• Effectively defund Planned Parenthood: The bill prohibits "direct spending" of federal dollars on any "prohibited entity" including those that provide abortions for anything other than the life of the mother, incest, or rape. This would seem to include Planned Parenthood.
    • Allow people with pre-existing conditions to access coverage, but penalize lapses in coverage: Under the new law, insurers still could not deny coverage based on a pre-existing conditions, but anyone who does not have coverage for a period of 63 days or more in the previous year is subject to a 30% increase in premiums as a penalty. The idea here is to keep people from waiting until they are sick to access coverage without a penalty.
    • Move to block tax credits for individual to access health insurance: Instead of the ACA's tax credits which adjusted the amount given based on income and the beneficiaries residence, the AHCA would give lump tax credits to Americans.
    • Providing grants to establish high risk pools and encourage enrollment: Much like the leaked draft, the AHCA would have a fund for states to institute a number of programs to stabilize the insurance market, most notably "the provision of financial assistance, high-risk individuals who do not have access to health insurance coverage offered through an employer." This would allow states to establish high risk pools for people with pre-existing conditions, a plan often floated by Republicans. The plan would give states a total of $15 billion in each 2018 and 2019 and $10 billion every year after that through 2026.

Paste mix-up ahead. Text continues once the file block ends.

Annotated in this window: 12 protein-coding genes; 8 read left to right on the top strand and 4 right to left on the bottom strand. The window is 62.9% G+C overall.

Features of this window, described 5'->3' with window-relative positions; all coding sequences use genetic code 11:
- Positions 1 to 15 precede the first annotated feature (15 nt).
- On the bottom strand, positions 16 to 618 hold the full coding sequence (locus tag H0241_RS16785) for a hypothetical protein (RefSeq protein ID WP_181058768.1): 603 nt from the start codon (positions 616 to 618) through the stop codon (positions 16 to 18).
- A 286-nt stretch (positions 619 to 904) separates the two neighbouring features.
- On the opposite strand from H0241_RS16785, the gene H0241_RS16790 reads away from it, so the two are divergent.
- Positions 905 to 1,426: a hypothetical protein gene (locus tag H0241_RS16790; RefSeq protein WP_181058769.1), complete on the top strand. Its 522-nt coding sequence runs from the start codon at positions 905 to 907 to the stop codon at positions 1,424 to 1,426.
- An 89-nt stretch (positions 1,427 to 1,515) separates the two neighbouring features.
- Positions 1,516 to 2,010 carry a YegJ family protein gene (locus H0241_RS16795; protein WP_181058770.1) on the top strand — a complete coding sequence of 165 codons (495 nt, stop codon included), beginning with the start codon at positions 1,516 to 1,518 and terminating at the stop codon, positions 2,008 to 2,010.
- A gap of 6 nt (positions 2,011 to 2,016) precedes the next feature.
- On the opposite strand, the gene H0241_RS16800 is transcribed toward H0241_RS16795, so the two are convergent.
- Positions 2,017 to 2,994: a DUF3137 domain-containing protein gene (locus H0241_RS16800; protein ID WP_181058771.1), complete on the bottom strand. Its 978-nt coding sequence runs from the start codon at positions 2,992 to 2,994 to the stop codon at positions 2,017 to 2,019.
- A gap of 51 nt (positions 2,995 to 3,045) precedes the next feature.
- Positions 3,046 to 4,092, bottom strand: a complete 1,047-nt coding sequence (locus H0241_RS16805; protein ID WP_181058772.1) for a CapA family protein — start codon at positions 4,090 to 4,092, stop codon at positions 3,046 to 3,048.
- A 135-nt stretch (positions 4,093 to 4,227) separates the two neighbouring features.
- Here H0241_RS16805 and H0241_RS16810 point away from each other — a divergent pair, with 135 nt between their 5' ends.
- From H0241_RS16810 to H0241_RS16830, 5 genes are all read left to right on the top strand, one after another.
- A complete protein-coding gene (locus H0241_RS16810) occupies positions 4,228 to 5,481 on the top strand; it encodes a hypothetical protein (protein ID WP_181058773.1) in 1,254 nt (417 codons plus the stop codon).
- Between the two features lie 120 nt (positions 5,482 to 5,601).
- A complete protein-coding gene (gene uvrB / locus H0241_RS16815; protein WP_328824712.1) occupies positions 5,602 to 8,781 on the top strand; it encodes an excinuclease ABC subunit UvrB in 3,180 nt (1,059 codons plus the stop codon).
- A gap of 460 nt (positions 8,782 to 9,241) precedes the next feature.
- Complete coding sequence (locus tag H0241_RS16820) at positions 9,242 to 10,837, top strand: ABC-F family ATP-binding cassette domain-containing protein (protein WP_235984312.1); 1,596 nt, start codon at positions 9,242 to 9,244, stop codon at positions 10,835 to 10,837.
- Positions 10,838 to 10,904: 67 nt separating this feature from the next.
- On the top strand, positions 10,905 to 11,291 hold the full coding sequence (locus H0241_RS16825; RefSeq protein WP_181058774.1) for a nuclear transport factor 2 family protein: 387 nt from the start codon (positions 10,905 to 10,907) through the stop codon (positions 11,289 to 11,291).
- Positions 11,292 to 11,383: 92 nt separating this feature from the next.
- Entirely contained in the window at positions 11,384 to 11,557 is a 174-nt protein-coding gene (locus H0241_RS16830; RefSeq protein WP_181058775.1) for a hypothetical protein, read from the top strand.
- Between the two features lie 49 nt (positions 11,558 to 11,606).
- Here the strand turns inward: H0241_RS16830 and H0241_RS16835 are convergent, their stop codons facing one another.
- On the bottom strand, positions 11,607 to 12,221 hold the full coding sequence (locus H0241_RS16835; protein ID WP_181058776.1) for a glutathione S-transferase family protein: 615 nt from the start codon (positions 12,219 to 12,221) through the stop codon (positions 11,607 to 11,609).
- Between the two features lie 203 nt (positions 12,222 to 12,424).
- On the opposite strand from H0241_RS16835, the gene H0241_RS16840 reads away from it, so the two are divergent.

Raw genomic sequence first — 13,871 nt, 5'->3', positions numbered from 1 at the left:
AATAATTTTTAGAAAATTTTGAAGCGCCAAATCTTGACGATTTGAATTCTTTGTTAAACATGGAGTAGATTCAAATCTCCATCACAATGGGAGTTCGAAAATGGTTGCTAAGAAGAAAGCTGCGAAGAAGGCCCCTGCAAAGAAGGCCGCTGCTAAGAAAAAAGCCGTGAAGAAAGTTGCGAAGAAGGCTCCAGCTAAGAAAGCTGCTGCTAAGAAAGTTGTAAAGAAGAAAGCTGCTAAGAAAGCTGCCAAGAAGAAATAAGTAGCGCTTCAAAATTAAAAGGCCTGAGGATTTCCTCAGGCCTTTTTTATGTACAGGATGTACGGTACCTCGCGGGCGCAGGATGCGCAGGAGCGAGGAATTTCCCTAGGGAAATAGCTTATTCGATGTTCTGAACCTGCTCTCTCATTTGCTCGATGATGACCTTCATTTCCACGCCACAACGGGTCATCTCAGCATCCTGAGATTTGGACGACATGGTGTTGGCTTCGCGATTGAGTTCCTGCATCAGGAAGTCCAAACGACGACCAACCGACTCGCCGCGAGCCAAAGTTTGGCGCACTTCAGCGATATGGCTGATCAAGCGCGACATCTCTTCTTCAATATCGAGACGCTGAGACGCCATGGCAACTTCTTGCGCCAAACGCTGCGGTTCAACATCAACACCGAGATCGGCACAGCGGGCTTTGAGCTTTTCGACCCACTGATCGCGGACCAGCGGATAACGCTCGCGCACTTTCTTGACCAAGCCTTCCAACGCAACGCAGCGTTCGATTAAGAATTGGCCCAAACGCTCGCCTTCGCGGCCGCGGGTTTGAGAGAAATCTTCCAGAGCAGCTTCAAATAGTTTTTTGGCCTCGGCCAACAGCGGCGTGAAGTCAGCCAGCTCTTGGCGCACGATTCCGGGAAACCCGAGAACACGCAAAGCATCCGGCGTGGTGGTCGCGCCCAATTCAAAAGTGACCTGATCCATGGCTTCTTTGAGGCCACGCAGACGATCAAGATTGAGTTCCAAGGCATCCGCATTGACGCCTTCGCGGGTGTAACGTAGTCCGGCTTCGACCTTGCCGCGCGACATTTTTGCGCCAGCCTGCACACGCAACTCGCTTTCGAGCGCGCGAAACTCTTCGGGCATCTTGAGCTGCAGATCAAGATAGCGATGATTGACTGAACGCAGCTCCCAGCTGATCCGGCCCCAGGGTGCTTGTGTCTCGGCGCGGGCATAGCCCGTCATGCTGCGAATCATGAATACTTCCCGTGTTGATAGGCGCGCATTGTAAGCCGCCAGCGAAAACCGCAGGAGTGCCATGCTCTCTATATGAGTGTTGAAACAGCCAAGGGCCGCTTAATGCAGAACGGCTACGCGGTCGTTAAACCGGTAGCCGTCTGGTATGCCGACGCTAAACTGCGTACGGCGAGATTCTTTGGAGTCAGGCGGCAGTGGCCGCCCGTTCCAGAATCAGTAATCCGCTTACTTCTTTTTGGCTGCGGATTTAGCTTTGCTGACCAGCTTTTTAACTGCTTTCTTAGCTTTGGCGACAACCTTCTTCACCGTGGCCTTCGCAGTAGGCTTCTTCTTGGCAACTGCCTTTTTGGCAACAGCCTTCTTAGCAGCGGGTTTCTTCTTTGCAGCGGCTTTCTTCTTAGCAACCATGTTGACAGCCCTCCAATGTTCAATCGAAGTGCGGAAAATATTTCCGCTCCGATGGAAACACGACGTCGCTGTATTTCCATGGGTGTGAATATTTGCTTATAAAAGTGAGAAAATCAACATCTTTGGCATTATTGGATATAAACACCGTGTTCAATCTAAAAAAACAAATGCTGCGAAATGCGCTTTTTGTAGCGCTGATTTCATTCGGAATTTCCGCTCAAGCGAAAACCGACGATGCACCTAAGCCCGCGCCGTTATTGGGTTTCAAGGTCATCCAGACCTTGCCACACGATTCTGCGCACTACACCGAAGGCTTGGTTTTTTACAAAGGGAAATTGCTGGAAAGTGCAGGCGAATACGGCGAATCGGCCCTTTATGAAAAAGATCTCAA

House Speaker Paul Ryan said in a statement that the plan will help reform the American healthcare system for the better.

    Business Insider - March 06, 2017

    ~OGD~


    I foresee a rash of "lapses in coverage" for people who have pre-existing conditions or need expensive care.

    And the Republican administrations, state or federal, are not going to assist you when for profit Wall Street health insurance corporations claim you had a 'lapse of coverage'.  Meaning: we don't want you anymore.

    There were ardent Germans who never stopped 'believing' their demagogue would 'win' for them, until Russian artillery shells came through their neatly tiled roofs.


    NYT:

    The bill would also repeal subsidies that the government provides under the Affordable Care Act to help low-income people pay deductibles and other out-of-pocket costs for insurance purchased through the public marketplaces. Eliminating these subsidies would cause turmoil in insurance markets, insurers and consumer advocates say.  However, the House Republicans would provide states with $100 billion over nine years, which states could use to help people pay for health care and insurance.